Dealing with Difficult People

We all know them. The ones who never have anything positive to say about ANYTHING. The ones who know it all. The ones who say “Yes” to everything and never seem to think for themselves. These are the people who make our lives and communication difficult. Sometimes we’d like to throttle them, but that usually isn’t the best option!

 

So, what ARE your options?

Option 1: Well, you could simply ignore the situation and do nothing. This is the route many people take. Unfortunately, the difficult behavior usually gets worse over time and a whole department or company can become affected and infected.

Option 2: A more favorable option is to change your attitude about the person. I know, I know. It sounds very simplistic and “Pollyannaish.” However when you see them differently, listen to them differently, you will begin to feel differently about them. You won’t have the same reactions to them. Changing your attitude is crucial if you want to be flexible enough to be able to do the even harder thing — change your behavior. This is the “biggy.” When you change how you deal with someone, they have to change how they deal with you

Part of being able to change your behavior, and as a result, cause others to change theirs, is to understand the other person. There are a variety of diagnostic tools to help you discover personality styles. With the results, you can determine which of the variety of communication behavior will be most effective in a particular situation.

In contrast, the difficult person will often will latch on to one type of behavior, take it to the extreme and rarely deviate from it. This is especially true when they’re under stress. Understanding this will help you look for ways to communicate with these people in a more positive manner, prevent future conflicts and resolve any current problems before they get out of hand.

For example

A “yes” person is often very people focused. He/she wants to please people and avoid confrontation.

As a result, they’ll make commitments without thinking about all of the other things that they have agreed to do. This leads to stress and resentment because they can’t possibly finish everything. You can help them by first letting them know that you appreciation them and the work they’ve done. You want to strengthen the relationship with these people because relationships are very important to them. Once they feel comfortable with you and you’ve developed a sense of trust, they’ll respond more positively when you help them learn to set goals and priorities.

 

The Platinum Rule

It should go without saying that you aren’t doing this to be manipulative. You’re trying to communicate according to the Platinum Rule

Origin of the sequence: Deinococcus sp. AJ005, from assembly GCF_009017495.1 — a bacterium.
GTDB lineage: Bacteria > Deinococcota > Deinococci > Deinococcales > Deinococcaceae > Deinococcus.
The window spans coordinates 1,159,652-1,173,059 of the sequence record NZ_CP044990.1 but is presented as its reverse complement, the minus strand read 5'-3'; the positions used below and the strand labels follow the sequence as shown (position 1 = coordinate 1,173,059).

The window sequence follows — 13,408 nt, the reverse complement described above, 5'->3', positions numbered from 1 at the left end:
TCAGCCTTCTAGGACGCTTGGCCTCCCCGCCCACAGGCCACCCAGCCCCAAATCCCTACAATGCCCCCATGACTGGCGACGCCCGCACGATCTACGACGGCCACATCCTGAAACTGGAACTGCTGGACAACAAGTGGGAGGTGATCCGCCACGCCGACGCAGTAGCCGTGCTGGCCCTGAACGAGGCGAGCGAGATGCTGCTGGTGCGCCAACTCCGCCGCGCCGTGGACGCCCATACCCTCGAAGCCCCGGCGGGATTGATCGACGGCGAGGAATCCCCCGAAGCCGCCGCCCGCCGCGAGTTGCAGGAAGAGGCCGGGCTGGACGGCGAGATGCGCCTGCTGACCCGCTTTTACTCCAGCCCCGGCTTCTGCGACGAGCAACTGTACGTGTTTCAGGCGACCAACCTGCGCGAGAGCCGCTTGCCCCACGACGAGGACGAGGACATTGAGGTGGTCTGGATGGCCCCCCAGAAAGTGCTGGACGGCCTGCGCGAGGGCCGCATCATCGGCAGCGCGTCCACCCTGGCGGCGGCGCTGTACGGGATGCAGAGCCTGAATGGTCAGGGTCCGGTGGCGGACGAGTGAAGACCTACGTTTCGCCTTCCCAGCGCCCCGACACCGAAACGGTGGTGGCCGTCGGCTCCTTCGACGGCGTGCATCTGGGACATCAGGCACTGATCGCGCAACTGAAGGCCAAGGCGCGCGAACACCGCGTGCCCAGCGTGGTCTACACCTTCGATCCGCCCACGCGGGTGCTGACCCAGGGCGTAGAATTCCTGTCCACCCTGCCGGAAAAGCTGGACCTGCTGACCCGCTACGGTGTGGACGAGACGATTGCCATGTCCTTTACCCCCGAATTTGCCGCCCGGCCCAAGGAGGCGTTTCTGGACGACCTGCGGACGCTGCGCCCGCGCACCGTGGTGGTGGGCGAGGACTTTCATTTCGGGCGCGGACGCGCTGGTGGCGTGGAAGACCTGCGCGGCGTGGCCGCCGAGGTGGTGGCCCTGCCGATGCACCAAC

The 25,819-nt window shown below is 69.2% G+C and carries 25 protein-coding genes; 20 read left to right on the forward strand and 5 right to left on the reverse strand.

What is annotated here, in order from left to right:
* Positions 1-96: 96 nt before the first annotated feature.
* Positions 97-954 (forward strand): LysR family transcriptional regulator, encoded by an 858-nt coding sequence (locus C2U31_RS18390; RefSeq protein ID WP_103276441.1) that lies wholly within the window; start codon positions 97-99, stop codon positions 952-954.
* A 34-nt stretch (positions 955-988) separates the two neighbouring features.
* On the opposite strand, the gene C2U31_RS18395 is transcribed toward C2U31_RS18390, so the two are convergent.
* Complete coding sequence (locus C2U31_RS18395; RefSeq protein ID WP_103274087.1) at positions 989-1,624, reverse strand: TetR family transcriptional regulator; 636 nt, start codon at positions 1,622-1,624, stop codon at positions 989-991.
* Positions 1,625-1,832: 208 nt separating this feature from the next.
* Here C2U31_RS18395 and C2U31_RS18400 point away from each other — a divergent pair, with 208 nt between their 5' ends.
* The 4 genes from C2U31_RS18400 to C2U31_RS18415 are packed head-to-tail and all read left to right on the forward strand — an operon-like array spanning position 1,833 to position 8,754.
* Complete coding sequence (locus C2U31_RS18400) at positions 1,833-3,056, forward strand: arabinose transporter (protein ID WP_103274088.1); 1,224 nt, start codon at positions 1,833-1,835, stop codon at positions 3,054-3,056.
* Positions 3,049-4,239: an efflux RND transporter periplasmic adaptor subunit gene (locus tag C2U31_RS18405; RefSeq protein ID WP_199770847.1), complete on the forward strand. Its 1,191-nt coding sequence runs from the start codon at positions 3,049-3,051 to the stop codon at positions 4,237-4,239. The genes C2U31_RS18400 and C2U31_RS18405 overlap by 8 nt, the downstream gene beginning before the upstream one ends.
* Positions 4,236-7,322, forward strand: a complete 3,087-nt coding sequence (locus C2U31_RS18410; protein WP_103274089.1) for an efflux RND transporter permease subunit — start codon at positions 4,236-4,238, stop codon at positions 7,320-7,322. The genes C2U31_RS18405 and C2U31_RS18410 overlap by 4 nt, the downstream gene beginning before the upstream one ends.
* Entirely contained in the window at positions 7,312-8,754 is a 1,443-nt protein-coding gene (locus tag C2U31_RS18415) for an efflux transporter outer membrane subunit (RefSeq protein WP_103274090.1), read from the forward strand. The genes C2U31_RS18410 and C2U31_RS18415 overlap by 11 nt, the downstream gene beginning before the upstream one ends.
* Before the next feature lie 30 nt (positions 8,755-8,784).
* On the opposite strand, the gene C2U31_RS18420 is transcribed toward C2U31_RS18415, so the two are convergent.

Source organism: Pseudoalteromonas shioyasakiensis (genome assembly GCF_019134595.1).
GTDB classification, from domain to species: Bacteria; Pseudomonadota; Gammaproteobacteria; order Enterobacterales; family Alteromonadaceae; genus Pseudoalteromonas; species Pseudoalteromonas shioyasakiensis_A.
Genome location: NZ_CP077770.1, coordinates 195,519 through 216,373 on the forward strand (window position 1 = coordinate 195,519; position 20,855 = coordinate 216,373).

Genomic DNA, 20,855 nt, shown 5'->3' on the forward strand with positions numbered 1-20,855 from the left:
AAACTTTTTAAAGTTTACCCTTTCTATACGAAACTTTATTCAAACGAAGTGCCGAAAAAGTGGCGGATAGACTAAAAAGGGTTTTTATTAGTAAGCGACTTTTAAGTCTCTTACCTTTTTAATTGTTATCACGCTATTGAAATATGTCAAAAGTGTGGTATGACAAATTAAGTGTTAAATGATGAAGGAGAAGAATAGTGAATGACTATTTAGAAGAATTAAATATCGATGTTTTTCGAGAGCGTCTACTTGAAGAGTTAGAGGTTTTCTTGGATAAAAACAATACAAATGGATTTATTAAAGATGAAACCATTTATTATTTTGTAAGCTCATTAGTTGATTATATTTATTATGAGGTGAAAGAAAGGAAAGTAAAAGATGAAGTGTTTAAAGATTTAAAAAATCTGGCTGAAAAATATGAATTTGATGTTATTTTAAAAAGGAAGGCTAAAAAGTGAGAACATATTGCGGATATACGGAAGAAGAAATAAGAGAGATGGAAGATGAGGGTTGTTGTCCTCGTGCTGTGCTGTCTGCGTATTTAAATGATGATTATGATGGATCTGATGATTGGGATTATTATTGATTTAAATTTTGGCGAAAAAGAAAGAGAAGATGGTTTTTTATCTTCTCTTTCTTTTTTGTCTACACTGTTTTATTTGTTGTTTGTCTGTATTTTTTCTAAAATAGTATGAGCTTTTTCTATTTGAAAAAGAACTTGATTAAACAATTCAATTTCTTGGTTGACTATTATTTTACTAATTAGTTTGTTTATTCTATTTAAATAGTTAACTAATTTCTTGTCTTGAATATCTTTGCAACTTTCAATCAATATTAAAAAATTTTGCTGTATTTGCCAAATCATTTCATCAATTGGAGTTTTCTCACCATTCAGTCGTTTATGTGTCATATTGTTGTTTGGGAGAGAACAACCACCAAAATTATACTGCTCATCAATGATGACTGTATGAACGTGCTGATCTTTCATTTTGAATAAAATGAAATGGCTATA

Platinum Rule:

To communicate with others in ways in which they want to be communicated.

Besides, people can tell when you don’t “walk your talk” and it will be almost impossible to build the trust that you’re striving for. If you’re task-oriented and dealing with a people-person, you must be genuine when you take the time to talk and appreciate. It can’t simply be one more item on your “To Do” list!

Sometimes we can all get fed up with the behavior of the difficult person; they can easily drive us crazy, make us angry or unhappy. At these times, we may say things that we later regret. No matter what the situation, it’s important to treat each day and each communication with them as a Fresh Start. It’s sometimes hard, but don’t allow lingering bad feelings to impact the communication you have with them today. This is a strong position, not a passive or weak one. You’re not letting them get away with something, but allowing past communications to have no impact as you go forward striving for a more positive relationship. Remember what was said at the beginning of this article, if you change how you deal with them, they have to change how they deal with you.

 

Goal Setting Can Help

Most of us can’t change our communication style overnight, we’re usually trying to change habits of a lifetime. However, you can set some goals.

First, observe yourself and the communication environment you’re in. Are there certain people or situations that cause you to react in certain ways? Write down your observations. This is the awareness piece. If you don’t know what the issues are, you can’t fix them.

Then, set attainable goals. Remember, you’re not trying to change the other person, all you can change is yourself. Write down your goals and keep track of your success or failure to implement them. This will help you see any patterns and correct those areas where you seem to be less successful. You will also be able to determine those areas where you’ve made progress. Once a new goal or behavior becomes habit, you can take it off of your list. For example, you might write down that you will treat each encounter with a particularly trying colleague as a fresh start. At the end of the day, how did you do? Write it down. Try it for a few days or a week and then go to another one of your goals. Stay focused on the positive. Don’t let yourself drift into a goal that says “I’m not going to …” Instead, keep it more along the lines of “Today I will …”

 

Remember!

Improving your communication is one of the single most important things that you can do to handle difficult people. These techniques are effective not only in the workplace, but in all aspects of your life – family, friends, community, etc. Don’t give up. Change IS possible.

 

 


©2017, Say It Well! Permission is given to reprint this article if the following is included: Reprinted by permission of Dr. Candice M. Coleman. She can be reached at 636-724-3761.